India has undergone a significant population transition in recent years. As a result, a certain number of people belonging to Gen-Z (born between 1997 and 2012) has increased in the last decade.
The ratio of young investors has increased since the pandemic began. As a result, the National Stock Exchange has gained 17 million new investors (NSE). Since April 2021, the NSE has seen five million new investors, accounting for 62.5 percent of all additions this year. This shift has propelled the country’s financial markets and the general economy.
Young investors seek a quick return and are willing to take risks; they do not stay in stock and instead churn their portfolios frequently to maximize returns. The decreasing interest rates on legacy savings instruments like fixed deposits and postal life insurance are also pushing savvy investors into the market to store their life savings in a diversified portfolio.
Central Depositories Services India Ltd, one of the country’s main securities depositories, reported a nearly 20% increase in the activation of new Demat accounts in the six months following India’s first lockdown, with more than 25 million by September 2020. According to the Securities and Exchange Board of India, most of these were opened by millennials and Gen-Zers aged 24 to 3
Impact of Social Media on Gen-Z
A new breed of money-obsessed influencers was born out of social media, also labeled as “finfluencers” because they provide personal finance tips and hacks on platforms such as YouTube, TikTok, and Instagram. While some of these individual or financial influencers cater to adults, others help children learn about money one bite-sized chunk at a time.
Personal finance influencers use their social media following to educate others about money via interactive learning and a touch of humor in the content. While some finfluencers are finance professionals, others may be regular folks who learned about money the hard way via trial and error and then share their expertise with others. Some also collaborate with fintech brands like Akudo, a neo bank for teenagers, born with the concept of empowering teenagers and millennials on better money management and financial freedom through a gamified savings spree.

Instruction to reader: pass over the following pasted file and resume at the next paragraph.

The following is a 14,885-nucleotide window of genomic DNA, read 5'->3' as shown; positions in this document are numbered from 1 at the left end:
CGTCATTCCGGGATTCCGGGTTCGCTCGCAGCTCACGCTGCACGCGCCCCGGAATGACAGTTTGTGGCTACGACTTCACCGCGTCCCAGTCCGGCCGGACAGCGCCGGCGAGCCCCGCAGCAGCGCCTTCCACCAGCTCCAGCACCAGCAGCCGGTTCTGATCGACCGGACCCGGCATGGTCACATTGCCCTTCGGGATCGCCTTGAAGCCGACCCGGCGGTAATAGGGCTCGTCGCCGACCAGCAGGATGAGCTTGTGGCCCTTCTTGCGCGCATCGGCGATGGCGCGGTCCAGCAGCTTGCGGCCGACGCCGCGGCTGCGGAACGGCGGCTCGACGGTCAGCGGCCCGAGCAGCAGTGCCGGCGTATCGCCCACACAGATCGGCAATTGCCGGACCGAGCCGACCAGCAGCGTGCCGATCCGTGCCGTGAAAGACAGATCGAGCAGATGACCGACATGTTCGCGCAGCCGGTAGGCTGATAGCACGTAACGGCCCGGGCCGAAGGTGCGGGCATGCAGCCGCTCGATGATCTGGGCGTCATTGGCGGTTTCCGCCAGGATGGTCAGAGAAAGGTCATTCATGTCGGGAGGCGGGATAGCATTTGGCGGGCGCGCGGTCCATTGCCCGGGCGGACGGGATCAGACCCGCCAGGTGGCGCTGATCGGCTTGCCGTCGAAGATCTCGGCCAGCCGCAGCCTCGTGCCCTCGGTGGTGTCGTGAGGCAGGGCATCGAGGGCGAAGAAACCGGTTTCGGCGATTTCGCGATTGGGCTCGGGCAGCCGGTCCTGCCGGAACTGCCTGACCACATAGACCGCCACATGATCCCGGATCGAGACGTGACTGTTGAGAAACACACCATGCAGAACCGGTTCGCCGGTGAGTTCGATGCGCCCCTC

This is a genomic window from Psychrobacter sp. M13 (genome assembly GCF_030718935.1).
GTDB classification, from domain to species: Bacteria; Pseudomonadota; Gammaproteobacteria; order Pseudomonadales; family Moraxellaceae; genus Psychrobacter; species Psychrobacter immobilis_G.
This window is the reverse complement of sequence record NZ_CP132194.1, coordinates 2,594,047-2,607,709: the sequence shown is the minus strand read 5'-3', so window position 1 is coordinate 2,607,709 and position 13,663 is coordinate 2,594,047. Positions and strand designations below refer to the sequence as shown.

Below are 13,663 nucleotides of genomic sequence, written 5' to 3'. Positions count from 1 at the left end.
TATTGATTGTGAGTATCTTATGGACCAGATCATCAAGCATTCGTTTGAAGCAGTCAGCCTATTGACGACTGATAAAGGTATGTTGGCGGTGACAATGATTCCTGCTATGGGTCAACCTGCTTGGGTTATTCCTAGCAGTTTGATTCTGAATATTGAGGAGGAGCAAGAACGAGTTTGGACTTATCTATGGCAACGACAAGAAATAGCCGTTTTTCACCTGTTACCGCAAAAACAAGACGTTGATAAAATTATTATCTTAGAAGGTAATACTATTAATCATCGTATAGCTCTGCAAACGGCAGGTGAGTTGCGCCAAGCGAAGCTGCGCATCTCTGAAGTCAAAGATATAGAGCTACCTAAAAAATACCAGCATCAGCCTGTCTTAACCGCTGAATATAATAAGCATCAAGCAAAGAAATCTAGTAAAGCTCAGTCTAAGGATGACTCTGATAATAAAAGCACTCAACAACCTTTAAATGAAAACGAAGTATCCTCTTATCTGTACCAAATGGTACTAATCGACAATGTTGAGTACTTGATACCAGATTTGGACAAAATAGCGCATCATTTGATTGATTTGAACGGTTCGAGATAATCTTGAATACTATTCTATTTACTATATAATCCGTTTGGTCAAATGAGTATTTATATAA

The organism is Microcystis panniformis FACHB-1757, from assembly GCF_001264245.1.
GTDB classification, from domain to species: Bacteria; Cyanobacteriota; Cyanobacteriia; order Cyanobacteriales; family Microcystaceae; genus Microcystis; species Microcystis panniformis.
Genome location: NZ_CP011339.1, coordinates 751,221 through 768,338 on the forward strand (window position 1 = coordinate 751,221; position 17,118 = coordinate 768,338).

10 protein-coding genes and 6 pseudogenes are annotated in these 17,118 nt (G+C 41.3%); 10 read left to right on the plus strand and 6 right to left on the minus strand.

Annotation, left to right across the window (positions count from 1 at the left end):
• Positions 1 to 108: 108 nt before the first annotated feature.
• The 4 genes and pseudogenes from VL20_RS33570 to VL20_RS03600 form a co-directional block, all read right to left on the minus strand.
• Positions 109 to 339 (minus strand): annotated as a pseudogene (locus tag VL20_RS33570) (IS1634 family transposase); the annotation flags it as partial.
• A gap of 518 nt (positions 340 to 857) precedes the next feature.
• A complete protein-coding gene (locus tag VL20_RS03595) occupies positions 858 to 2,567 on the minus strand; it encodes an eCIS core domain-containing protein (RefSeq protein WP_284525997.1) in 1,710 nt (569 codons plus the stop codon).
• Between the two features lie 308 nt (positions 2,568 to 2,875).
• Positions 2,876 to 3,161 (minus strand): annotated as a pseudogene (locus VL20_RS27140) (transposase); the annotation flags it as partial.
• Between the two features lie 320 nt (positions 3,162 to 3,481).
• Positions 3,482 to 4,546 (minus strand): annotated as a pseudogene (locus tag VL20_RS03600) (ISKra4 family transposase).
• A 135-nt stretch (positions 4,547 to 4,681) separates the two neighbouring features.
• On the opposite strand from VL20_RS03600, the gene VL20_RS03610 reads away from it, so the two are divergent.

TikTok, YouTube, Twitter, and Instagram assist children in becoming financially knowledgeable at a young age, which can prepare them for financial success as adults. Parents and children interested in money may discover that watching finfluencer content together is an excellent approach to starting a conversation about money. The conversation encourages the child to appreciate the value of objects and gives them a head start in managing the assets he has on hand.
This is also relevant because data shows that Gen-Z expects their money to perform more than any previous generation. An elementary shift in understanding how money works have pushed younger generations to invest and increase their money rather than think of it as a nest egg for a nice retirement.
Phony Finfluencers taking over your Phone
As fast as this market is growing, new finfluencers might just be starting off in your own family. Unfortunately, however, in the crop of gurus giving legitimate financial advice, there are others who get into it with the malicious intent of defrauding the gullible.